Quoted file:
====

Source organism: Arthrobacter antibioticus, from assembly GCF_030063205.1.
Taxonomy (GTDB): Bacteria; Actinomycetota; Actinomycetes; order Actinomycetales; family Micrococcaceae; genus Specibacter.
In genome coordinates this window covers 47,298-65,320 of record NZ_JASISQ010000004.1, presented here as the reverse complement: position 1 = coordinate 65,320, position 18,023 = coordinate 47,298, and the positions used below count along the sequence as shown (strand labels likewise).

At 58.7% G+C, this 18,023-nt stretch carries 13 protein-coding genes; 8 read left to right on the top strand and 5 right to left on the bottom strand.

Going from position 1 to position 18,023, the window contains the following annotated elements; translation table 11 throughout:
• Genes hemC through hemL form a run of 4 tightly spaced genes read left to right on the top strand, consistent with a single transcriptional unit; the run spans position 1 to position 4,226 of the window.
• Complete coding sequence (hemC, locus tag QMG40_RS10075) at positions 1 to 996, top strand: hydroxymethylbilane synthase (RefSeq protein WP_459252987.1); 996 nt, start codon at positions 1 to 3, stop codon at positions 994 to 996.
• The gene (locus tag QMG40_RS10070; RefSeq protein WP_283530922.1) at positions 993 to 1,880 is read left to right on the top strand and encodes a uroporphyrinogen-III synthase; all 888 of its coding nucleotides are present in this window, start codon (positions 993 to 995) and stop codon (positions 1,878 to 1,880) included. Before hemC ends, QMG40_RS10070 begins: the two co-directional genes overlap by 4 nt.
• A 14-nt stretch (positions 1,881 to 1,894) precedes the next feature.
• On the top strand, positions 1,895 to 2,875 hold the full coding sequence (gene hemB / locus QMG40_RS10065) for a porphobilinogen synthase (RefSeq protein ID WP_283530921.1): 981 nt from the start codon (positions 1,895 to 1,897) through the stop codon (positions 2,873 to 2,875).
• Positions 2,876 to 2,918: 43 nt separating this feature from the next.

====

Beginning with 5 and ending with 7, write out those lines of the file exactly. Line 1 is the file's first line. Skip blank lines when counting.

Going from position 1 to position 18,023, the window contains the following annotated elements; translation table 11 throughout:
• Genes hemC through hemL form a run of 4 tightly spaced genes read left to right on the top strand, consistent with a single transcriptional unit; the run spans position 1 to position 4,226 of the window.
• Complete coding sequence (hemC, locus tag QMG40_RS10075) at positions 1 to 996, top strand: hydroxymethylbilane synthase (RefSeq protein WP_459252987.1); 996 nt, start codon at positions 1 to 3, stop codon at positions 994 to 996.